|Abstract: In the past ten years, insurance funding has become a primary source of payment for applied behavior analytic services for individuals with autism spectrum disorders. While this has made services available to a broader group of consumers, managed care funders often have constraints on which services are allowable and in what amounts. These constraints and many others can make caseload management difficult for clinicians, especially when those clinicians are new to the workforce (i.e., with a few years of graduation and certifications). Ineffective caseload management can have detrimental effects to the quality of clinical services as well as overall financial stability for the provider. The current functional assessment and intervention guide, the Caseload Management Support System, was developed based on the Performance Diagnostic Checklist – Human Services (Carr & Strain, YEAR) and the Barriers Assessment of the Verbal Behavior Milestones Assessment and Planning tool (VB-MAPP) (Sundberg, 2008). The assessment portion includes items from domains such as time management skills, geographic distribution of caseload, and match of clinical skills to client needs. The intervention tool links each problem area to a function-based intervention resource (e.g., time management resources for time management problems; clinical training supports for skills-client mismatch) to support performance. The implications of this kind of tool for the business and practice of applied behavior analysis will be discussed.
|Assessing and Improving Quality of Care in an Autism Clinic
|EMMA GRAUERHOLZ-FISHER (University of Florida), Allison M. Berard (Florida Autism Center), Kerri P. Peters (University of Florida), Timothy R. Vollmer (University of Florida)
|Abstract: Momentary time sampling has been used to evaluate quality of care in several settings, including residential facilities (Zarcone et al., 1993) and nursing homes (Shore et al., 1995). Given the growing number of applied behavior analysis service providers, autism clinics might be a new area in which assessing quality of care indicators could be very important. Therefore, we extended these procedures to an autism clinic, where we used momentary time sampling to assess environmental condition, client condition, and staff behavior. Following assessment, we conducted the Performance Diagnostic Checklist – Human Services (PDC-HS) with the clinic supervisors regarding areas of concern to identify the variables that might be contributing to poor performance. We then developed and implemented interventions based on the areas endorsed by the PDC-HS. Such analyses might be of interest to parents, Board Certified Behavior Analysts, and insurance companies who are trying to identify and regulate the quality of services provided.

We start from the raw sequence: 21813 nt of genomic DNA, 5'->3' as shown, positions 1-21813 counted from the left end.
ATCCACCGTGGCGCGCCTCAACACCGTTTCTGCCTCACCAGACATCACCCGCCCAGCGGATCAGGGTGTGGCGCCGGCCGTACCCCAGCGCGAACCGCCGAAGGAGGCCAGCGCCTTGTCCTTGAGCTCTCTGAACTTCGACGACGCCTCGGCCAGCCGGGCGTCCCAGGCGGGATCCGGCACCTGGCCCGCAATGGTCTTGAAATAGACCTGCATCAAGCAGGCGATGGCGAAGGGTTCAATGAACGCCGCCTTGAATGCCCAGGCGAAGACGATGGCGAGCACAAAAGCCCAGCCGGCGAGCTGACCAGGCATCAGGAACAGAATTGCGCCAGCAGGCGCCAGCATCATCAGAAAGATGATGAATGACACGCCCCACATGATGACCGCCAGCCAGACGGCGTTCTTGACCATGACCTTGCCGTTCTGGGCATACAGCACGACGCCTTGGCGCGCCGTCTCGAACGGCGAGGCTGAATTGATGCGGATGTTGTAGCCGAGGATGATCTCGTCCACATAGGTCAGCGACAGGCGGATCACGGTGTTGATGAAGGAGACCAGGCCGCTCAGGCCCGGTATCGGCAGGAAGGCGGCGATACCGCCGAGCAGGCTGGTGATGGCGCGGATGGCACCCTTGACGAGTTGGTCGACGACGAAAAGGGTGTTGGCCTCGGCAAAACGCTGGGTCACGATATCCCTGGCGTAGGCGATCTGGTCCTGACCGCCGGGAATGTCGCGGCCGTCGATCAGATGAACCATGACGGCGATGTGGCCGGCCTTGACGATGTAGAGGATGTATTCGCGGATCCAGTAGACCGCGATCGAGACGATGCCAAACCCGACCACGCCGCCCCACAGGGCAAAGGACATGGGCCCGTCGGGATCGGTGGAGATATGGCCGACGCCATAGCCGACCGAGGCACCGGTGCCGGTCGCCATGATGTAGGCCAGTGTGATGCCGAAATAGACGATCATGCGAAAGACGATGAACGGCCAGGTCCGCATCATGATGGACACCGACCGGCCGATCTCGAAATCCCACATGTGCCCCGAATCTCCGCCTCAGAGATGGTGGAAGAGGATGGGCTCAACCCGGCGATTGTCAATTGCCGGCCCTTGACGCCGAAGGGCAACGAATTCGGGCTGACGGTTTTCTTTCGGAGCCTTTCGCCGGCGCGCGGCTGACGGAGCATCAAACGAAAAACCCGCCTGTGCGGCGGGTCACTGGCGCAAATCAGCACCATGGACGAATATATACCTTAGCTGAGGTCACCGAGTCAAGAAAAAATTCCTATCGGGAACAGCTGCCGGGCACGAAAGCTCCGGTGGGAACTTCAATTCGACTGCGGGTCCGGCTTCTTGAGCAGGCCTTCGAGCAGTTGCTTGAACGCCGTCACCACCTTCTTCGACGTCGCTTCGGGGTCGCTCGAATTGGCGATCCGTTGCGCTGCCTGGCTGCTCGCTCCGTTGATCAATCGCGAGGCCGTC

An Evaluation of the Performance Diagnostic Checklist - Human Services to Improve Staff Tardiness
|TODD ALLEN MERRITT (University of Kansas and QSAC), Florence D. DiGennaro Reed (University of Kansas)
A nationwide survey conducted by CareerBuilder.com found that 20% of workers reported they arrive late to work at least once per week. Employee tardiness imposes financial costs on an employer and may have adverse effects on staff morale and the services the organization provides. To date only four published studies have addressed employee tardiness, and only one of these used a pre-intervention assessment to inform the intervention. The purpose of this study is to develop a performance management intervention to address staff tardiness based on the results of the Performance Diagnostic Checklist-Human Services (PDC-HS; Carr, Wilder, Majdalany, Mathisen, & Strain, 2013). Specifically, the study aims to reduce tardiness of teaching assistants employed at a school that provides educational services to children with autism. During baseline, the number of minutes that staff were late ranged from 0 to 222 (M = 17.53). Next, we will administer the PDC-HS to supervisors and participants (November 2016) and introduce a function-based intervention using a multiple baseline design across participants (December 2016). Results are anticipated to show that the PDC-HS is able to identify an effective intervention that maintains over time.